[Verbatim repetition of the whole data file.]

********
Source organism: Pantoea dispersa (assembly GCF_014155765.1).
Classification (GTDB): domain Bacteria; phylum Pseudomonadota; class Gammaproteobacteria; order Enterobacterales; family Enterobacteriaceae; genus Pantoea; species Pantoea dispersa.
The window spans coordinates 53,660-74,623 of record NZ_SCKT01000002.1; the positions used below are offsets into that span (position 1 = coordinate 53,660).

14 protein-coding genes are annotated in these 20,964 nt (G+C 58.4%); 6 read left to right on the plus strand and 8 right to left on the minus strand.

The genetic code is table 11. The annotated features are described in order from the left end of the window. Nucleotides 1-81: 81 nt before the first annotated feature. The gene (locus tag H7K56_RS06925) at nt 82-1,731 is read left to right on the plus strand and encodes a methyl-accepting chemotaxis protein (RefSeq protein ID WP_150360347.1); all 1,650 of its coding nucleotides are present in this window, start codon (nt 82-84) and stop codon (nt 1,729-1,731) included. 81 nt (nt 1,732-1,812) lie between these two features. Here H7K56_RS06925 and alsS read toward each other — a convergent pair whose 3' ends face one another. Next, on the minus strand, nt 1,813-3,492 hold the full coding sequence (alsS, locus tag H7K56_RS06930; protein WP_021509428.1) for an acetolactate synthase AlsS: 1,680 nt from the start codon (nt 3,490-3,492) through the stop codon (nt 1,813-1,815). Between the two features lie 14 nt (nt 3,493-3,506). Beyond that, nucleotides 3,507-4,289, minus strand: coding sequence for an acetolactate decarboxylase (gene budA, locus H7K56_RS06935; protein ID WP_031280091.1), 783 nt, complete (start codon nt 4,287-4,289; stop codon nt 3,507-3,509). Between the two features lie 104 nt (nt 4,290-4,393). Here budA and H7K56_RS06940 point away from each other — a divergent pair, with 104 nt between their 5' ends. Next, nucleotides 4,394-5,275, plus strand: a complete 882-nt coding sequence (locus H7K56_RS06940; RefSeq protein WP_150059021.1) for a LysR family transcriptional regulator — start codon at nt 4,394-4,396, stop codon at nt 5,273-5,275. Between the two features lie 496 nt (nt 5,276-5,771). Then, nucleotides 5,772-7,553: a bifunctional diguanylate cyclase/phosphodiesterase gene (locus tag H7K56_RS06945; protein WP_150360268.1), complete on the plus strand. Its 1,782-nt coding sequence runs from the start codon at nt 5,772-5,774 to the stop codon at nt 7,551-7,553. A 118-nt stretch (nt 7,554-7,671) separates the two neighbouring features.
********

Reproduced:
Source organism: Pantoea dispersa (assembly GCF_014155765.1).
Classification (GTDB): domain Bacteria; phylum Pseudomonadota; class Gammaproteobacteria; order Enterobacterales; family Enterobacteriaceae; genus Pantoea; species Pantoea dispersa.
The window spans coordinates 53,660-74,623 of record NZ_SCKT01000002.1; the positions used below are offsets into that span (position 1 = coordinate 53,660).

14 protein-coding genes are annotated in these 20,964 nt (G+C 58.4%); 6 read left to right on the plus strand and 8 right to left on the minus strand.

The genetic code is table 11. The annotated features are described in order from the left end of the window. Nucleotides 1-81: 81 nt before the first annotated feature. The gene (locus tag H7K56_RS06925) at nt 82-1,731 is read left to right on the plus strand and encodes a methyl-accepting chemotaxis protein (RefSeq protein ID WP_150360347.1); all 1,650 of its coding nucleotides are present in this window, start codon (nt 82-84) and stop codon (nt 1,729-1,731) included. 81 nt (nt 1,732-1,812) lie between these two features. Here H7K56_RS06925 and alsS read toward each other — a convergent pair whose 3' ends face one another. Next, on the minus strand, nt 1,813-3,492 hold the full coding sequence (alsS, locus tag H7K56_RS06930; protein WP_021509428.1) for an acetolactate synthase AlsS: 1,680 nt from the start codon (nt 3,490-3,492) through the stop codon (nt 1,813-1,815). Between the two features lie 14 nt (nt 3,493-3,506). Beyond that, nucleotides 3,507-4,289, minus strand: coding sequence for an acetolactate decarboxylase (gene budA, locus H7K56_RS06935; protein ID WP_031280091.1), 783 nt, complete (start codon nt 4,287-4,289; stop codon nt 3,507-3,509). Between the two features lie 104 nt (nt 4,290-4,393). Here budA and H7K56_RS06940 point away from each other — a divergent pair, with 104 nt between their 5' ends. Next, nucleotides 4,394-5,275, plus strand: a complete 882-nt coding sequence (locus H7K56_RS06940; RefSeq protein WP_150059021.1) for a LysR family transcriptional regulator — start codon at nt 4,394-4,396, stop codon at nt 5,273-5,275. Between the two features lie 496 nt (nt 5,276-5,771). Then, nucleotides 5,772-7,553: a bifunctional diguanylate cyclase/phosphodiesterase gene (locus tag H7K56_RS06945; protein WP_150360268.1), complete on the plus strand. Its 1,782-nt coding sequence runs from the start codon at nt 5,772-5,774 to the stop codon at nt 7,551-7,553. A 118-nt stretch (nt 7,554-7,671) separates the two neighbouring features.